Dead Newborn Baby Dropped Off at Nurse’s Office at New York High School

State   |   Sarah Zagorski   |   May 14, 2015   |   3:03PM   |   Syracuse, NY

In New York, police are investigating the death of a newborn after its body was found at Nottingham High School. The Superintendent of the school, Sharon Contreras, did not respond to reporters about the incident but did release a statement. She said, “We are cooperating with the Syracuse Police Department’s ongoing investigation into the death of a newborn child discovered at Nottingham High School. This is a tragic situation and our hearts go out to all of those involved.”

According to Syracuse News, on May 11th someone dropped off a bag with the baby inside at the schools nurse’s office. Although the sex of the baby is unknown, police did confirm that the baby died before arriving at the school.

As LifeNews previously reported, in 2013 a newborn was found dead at a Victoria Secret store in New York. The teen mother, Tiona Rodriguez, allegedly killed her son and then claimed she suffered a miscarriage. The boy’s body was found after Rodriquez was approached by a police officer that smelled a foul odor coming from her bag. Apparently the teenager wrapped her baby in clothes and was carrying him around.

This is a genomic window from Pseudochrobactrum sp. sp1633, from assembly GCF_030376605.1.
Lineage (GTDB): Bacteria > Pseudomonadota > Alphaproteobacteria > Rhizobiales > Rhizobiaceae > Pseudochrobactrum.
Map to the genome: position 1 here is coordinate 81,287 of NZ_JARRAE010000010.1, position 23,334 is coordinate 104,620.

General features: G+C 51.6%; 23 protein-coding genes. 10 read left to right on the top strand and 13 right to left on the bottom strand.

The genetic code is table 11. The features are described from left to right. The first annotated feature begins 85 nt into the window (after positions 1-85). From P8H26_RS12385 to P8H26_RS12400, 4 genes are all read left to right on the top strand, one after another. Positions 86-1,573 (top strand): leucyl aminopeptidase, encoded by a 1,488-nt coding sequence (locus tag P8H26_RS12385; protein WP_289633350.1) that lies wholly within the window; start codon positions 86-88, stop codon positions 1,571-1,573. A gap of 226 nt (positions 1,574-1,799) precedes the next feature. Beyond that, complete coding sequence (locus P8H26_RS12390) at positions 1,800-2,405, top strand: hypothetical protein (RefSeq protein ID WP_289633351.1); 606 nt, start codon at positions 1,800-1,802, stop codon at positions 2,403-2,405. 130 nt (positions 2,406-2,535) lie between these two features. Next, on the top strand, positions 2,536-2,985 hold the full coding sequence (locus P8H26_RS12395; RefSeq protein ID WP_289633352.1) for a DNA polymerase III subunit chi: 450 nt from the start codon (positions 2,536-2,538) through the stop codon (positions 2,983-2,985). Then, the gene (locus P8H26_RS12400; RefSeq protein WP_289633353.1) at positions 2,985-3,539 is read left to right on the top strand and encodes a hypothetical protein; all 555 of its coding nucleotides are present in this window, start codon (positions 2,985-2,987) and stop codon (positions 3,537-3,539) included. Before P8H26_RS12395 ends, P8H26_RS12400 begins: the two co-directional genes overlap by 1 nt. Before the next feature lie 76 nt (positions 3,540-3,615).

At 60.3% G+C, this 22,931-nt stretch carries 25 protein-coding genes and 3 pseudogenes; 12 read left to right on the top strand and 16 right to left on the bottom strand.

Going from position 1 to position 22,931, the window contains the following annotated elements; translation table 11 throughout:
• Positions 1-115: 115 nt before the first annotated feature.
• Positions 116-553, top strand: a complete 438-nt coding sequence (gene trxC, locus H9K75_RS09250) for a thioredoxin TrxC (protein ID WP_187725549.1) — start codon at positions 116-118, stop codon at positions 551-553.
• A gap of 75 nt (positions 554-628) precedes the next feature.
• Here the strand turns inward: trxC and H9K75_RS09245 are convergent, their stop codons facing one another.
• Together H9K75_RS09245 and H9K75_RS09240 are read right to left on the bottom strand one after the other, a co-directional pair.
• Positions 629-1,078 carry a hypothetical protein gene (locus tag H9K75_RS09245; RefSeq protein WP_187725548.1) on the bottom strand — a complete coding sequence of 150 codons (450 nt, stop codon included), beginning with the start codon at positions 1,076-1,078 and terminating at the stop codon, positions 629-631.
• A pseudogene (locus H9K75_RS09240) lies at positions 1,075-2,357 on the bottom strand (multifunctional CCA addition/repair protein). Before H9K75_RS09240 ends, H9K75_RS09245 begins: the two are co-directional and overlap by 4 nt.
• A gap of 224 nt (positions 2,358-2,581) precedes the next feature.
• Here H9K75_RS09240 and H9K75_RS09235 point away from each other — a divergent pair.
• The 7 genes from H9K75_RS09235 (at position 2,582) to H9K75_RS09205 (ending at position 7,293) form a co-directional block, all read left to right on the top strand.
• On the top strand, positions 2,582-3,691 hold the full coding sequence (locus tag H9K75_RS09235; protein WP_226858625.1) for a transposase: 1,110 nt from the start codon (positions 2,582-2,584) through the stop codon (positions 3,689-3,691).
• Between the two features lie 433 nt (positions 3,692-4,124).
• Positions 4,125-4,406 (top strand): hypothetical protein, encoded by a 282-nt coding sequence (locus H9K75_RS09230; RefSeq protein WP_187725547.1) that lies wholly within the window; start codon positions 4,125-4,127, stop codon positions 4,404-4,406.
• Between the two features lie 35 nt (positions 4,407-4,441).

Infanticide cases like these are especially upsetting since many states in the U.S. have safe haven laws, which allow women to leave unharmed babies at safe locations such as hospitals or police stations. New York adopted a safe haven law in 2000, and in 2010 it was amended to ensure that parents who abandon their child in a safe way, are not held criminally liable.

The Office of Family Services said the following about New York’s safe haven law:

New York State’s Abandoned Infant Protection Act allows a parent to abandon a newborn baby up to 30 days of age anonymously and without fear of prosecution — if the baby is abandoned in a safe manner.

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A parent is not guilty of a crime if the infant is left with an appropriate person or in a suitable location and the parent promptly notifies an appropriate person of the infant’s location.  A hospital, staffed police or fire station are examples of safe and suitable choices.

A person leaving an infant under this law is not required to give his or her name.

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